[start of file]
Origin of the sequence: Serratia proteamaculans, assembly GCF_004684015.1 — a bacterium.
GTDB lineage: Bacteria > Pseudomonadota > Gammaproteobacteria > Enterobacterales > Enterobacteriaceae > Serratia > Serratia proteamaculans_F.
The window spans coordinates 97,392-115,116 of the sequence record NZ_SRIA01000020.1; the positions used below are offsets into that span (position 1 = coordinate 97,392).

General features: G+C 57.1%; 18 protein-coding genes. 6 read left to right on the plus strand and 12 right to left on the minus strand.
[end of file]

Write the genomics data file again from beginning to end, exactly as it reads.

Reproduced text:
Origin of the sequence: Serratia proteamaculans, assembly GCF_004684015.1 — a bacterium.
GTDB lineage: Bacteria > Pseudomonadota > Gammaproteobacteria > Enterobacterales > Enterobacteriaceae > Serratia > Serratia proteamaculans_F.
The window spans coordinates 97,392-115,116 of the sequence record NZ_SRIA01000020.1; the positions used below are offsets into that span (position 1 = coordinate 97,392).

General features: G+C 57.1%; 18 protein-coding genes. 6 read left to right on the plus strand and 12 right to left on the minus strand.